SPECIAL CORRESPONDENT
WASHINGTON - Republican presidential candidate Mitt Romney has selected Congressman Paul Ryan as his vice presidential running mate, introducing the seven-term lawmaker and architect of Republican’s budget-cutting plans at a rally on the deck of a battleship in Norfolk, Virginia, Saturday.
Political observers said the choice of Congressman Ryan of Wisconsin will bring the debate over how to reduce government spending and debt to the forefront of the race for the White House.
Romney announced that he has tapped the House of Representatives Budget Committee chairman at an event at the retired battleship USS Wisconsin - coincidentally named for Ryan’s home state. “His leadership begins with character and values. ... Paul Ryan works in Washington but his roots remain in Janesville, Wisconsin,” Romney said.
Romney said Ryan , 42, “has become an intellectual leader of the Republican Party,” and stressed that their campaign will focus on ways to create jobs, protect Medicare and Social Security, and repeal the health care law enacted under Democratic President Barack Obama.
The announcement marked the end a months-long search by Romney for a running mate to join him in facing Obama and Vice President Joe Biden in the Nov. 6 election.
His choice of running mate is a bold one and comes after polls this week showed him falling slightly behind Obama in what is still a close race, in a campaign that is focused largely on the weak US economy.
“He’s never been content to simply curse the darkness,” Romney said of Ryan . “He’d rather light candles.”
Romney said that he and Ryan will travel the country offering a campaign focused on “American aspirations and American ideals.”
“Mitt Romney is a leader with the skills, the background and the character that our country needs at a crucial time in its history. Following four years of failed leadership, the hopes of our country, which have inspired the world, are growing dim; and they need someone to revive them,” Ryan said. “Governor Romney is the man for this moment, and he and I share one commitment: We will restore the dreams and greatness of this country.”
Jim Messina, campaign manager for President Obama’s reelection effort, said the pick showed that the Republican ticket shares “a commitment to the flawed theory that new budget-busting tax cuts for the wealthy, while placing greater burdens on the middle class and seniors, will somehow deliver a stronger economy.”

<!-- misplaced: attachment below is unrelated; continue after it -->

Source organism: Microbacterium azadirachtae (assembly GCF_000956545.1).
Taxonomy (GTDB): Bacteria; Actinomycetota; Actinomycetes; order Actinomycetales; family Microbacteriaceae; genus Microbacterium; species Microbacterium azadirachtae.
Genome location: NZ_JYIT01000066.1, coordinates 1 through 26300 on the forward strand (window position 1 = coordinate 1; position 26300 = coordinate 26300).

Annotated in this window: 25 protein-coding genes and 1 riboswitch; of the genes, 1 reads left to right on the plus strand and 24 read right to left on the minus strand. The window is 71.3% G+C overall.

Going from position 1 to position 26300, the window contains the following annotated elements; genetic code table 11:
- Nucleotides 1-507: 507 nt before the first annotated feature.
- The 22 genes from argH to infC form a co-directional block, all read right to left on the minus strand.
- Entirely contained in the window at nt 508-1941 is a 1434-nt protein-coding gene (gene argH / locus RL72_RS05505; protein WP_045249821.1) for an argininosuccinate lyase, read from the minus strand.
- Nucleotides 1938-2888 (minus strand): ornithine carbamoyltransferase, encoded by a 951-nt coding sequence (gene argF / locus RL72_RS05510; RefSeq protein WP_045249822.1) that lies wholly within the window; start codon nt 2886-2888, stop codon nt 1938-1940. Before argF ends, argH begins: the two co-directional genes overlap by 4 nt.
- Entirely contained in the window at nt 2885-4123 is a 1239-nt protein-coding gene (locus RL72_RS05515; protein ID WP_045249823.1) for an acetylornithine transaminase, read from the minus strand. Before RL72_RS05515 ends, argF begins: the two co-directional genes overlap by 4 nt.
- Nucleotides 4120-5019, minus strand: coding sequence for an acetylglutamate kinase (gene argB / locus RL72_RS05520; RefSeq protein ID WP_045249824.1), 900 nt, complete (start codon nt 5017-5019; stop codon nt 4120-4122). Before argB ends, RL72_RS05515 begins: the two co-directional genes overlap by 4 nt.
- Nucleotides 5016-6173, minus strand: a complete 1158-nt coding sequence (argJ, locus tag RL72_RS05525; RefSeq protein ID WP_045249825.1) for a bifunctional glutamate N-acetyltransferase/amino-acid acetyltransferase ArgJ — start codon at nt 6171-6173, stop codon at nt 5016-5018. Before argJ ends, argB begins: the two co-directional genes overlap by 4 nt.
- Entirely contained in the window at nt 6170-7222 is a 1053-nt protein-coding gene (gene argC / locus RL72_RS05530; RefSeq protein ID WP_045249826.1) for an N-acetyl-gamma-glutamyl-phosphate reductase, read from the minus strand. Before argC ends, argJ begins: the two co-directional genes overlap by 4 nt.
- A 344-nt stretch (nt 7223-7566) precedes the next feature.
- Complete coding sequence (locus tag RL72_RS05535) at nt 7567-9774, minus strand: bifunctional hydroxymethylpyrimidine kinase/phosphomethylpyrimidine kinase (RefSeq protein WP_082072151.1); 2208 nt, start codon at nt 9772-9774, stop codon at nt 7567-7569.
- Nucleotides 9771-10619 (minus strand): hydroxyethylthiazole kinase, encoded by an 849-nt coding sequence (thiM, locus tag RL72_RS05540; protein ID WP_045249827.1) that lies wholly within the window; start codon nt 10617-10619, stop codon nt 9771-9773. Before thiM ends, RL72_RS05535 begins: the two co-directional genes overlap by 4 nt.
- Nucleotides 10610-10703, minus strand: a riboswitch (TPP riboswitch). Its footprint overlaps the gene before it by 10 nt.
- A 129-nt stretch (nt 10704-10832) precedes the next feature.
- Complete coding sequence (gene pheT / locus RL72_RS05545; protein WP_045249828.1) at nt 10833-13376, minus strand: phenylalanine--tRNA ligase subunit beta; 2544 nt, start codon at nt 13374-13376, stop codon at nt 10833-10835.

He blasted Ryan as the “architect of the radical Republican House budget” that would slash education, Head Start, aid for college and overhaul Medicare.
“As a member of Congress, Ryan rubber-stamped the reckless Bush economic policies that exploded our deficit and crashed our economy. Now the Romney-Ryan ticket would take us back by repeating the same, catastrophic mistakes,” Messina said in a statement.
While Romney’s pick does not replicate the surprise jolt of Senator John McCain’s choice of Alaska Governor Sarah Palin four years ago, Ryan is nonetheless a splashier choice than several other contenders who had been considered safer options.
Two who were high on Romney’s short list of VP contenders - former Minnesota governor Tim Pawlenty and Ohio Sen. Rob Portman - were informed in recent days that they would not be on the ticket, according to two Republican sources. Both were scheduled for other events on Saturday.
Romney , 65, is launching a bus tour through four key swing states that he needs to win in November’s election: Virginia, North Carolina, Florida and Ohio. In a little over two weeks’ time, he will be formally confirmed as the Republican nominee at the party convention in Tampa, Florida.
But recent opinion polls suggest a close race between Romney and Democratic President Barack Obama, with Obama tending to have a slight lead in most surveys. Analysts say Mr Romney needs to regain momentum after a series of pro-Obama campaign advertisements attacking his record.
Correspondents say Republican leaders were concerned over the state of Romney’s campaign, and had urged him to pass over reliable - but not particularly inspiring - figures such as Ohio Senator Rob Portman and former Minnesota Governor Tim Pawlenty, to pick Ryan .